• Now picture an animal like a dog. Do we speak the same language as them? It can be difficult to communicate with an animal until you work with them.
  • Training is an important part of any animal’s life, and is important for several reasons. It provides mental stimulation, which helps to keep them happy. It also helps to build their confidence when they know what you want them to do.
  • Training is best received when you use positive reinforcement. Positive reinforcement means rewarding an animal when he/she does something good, instead of punishing them when they do something not so good. This also makes the animal more excited about training. Imagine someone was teaching you math and every time you got a problem right you were given candy – wouldn’t that make you want to learn math? On the other hand, imagine if every time you got a problem wrong you had to give your teacher 5 dollars – would that make you like math?
  • Partner Activity – Practice using positive reinforcement to train each other. One partner will be the trainer and the other person will be the human dog.
    • Let’s start by using verbal cues, like “sit” or “lay down” or “do a jumping jack.” If the human-dog does the trick they are being asked to do, the trainer claps or snaps and rewards them with a high-five. Do this a few times and then switch who is the trainer and who is the dog.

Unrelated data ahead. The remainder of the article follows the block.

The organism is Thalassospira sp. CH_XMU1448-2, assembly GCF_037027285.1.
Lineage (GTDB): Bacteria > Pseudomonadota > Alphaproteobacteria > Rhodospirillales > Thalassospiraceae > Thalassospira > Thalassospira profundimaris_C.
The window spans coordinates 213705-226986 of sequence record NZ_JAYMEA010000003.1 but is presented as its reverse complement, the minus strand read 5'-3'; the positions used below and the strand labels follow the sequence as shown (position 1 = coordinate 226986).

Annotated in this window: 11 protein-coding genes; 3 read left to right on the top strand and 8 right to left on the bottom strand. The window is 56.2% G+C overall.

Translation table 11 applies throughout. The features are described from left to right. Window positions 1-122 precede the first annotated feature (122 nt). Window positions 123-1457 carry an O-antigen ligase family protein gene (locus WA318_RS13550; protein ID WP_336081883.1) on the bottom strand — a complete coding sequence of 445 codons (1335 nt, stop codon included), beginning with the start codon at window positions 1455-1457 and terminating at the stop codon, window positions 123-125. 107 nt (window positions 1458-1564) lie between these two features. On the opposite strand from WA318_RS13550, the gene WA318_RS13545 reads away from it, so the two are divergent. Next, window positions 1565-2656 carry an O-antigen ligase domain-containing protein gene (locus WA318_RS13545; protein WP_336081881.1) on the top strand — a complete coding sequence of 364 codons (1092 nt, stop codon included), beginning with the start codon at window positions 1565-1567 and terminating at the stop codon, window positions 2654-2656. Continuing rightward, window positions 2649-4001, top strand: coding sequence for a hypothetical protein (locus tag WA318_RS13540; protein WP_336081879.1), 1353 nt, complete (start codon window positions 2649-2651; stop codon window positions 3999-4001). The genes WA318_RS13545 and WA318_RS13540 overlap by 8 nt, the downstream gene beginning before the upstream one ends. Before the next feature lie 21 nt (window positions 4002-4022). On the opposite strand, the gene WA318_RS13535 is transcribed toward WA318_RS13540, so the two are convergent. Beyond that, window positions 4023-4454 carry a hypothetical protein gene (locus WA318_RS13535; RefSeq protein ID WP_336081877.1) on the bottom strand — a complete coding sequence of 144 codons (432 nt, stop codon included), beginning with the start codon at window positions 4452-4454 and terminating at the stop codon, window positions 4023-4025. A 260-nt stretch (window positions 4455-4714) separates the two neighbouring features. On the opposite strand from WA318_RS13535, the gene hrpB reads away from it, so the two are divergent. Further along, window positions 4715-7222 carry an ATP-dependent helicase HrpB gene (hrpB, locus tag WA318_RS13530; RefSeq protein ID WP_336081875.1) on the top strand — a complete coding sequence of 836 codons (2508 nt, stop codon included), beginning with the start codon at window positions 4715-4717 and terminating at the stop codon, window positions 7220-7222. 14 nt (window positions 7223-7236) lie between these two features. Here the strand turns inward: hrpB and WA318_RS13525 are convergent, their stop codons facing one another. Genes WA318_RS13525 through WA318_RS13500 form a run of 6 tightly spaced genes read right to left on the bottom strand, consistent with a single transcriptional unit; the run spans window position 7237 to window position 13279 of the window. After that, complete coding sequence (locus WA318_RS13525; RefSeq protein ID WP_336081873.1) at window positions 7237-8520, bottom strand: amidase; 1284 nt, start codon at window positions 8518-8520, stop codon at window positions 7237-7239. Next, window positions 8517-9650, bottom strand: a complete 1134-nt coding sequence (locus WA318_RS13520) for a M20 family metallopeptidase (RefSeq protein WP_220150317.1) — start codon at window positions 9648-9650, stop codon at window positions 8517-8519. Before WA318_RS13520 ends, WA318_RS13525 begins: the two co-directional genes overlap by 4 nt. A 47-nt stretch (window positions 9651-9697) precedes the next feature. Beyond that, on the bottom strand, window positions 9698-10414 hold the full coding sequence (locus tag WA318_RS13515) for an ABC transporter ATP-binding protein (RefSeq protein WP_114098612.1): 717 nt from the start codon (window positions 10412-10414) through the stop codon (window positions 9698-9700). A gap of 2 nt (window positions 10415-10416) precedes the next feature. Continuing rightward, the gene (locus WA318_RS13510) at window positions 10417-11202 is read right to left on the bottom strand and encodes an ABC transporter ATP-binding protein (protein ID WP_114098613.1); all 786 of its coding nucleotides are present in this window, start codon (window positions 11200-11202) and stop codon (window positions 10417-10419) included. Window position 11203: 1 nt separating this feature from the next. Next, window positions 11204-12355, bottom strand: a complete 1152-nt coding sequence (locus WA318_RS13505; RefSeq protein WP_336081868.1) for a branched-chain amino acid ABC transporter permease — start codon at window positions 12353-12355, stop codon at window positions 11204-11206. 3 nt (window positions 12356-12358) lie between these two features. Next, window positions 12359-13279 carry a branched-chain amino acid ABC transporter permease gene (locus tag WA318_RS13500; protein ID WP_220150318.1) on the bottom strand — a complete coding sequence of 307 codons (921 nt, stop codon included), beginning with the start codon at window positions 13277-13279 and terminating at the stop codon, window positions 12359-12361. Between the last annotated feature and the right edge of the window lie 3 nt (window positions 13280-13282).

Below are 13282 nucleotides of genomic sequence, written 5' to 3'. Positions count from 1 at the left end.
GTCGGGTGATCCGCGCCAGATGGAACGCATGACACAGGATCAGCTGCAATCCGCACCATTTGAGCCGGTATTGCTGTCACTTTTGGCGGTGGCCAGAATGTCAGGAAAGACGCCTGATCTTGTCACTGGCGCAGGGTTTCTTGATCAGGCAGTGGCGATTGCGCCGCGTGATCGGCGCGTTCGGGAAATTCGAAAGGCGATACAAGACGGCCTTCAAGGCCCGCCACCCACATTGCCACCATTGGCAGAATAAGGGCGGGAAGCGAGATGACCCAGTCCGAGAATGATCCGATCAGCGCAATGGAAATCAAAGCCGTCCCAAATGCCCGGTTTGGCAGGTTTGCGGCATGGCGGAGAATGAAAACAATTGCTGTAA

• Because we speak English we would understand if someone told us to “sit.” But imagine someone told you “dooblydeeboo” and kept saying “dooblydeeboo,” ‘dooblydeeboo” and expected you to do something and got mad at you when you didn’t understand. That is how a dog feels when people are speaking to them and expecting them to understand.
    • Next let’s use hand motions to get your partner to do the actions you want them to do. For example, if you want your partner to sit, you should point towards the ground or use a flat hand and do a downward motion. Remember to reward your “dog” for each step in the right direction, by a clapping or snapping and a high-five. See how creative you can be and how well you can get your partner to respond.
  • Did you find it easy or difficult to train your partner using on hand motions?  Now think about how your dog would feel. It takes a lot of patience to train an animal.  Think about being the dog…did you like it when you got a high five? Just like us, animals enjoy praise and want to continue when they are being praised for doing a good job.

STEM Activities

  • Challenge #1 – Agility course
    • For animals with a lot of energy, an agility course is a great way to work on their training. They will get mental and physical stimulation and it will help to tire them out so they sleep very well.
    • Your challenge is to use objects around the house or in the yard to create your own agility course where you go over, under, around, and through different objects.
    • Click on the videos links below for an example of animals doing agility –
    • Challenge #2 – Marble Maze
      • Create your own marble maze. This can be done using Legos and a Lego board, using paper towel or toilet paper rolls and a piece of cardboard, straws and paper, and much more. If you need ideas, search on the internet “Marble maze diy” to see lots of ideas.

Click below to learn about the rats at Rescue Ranch!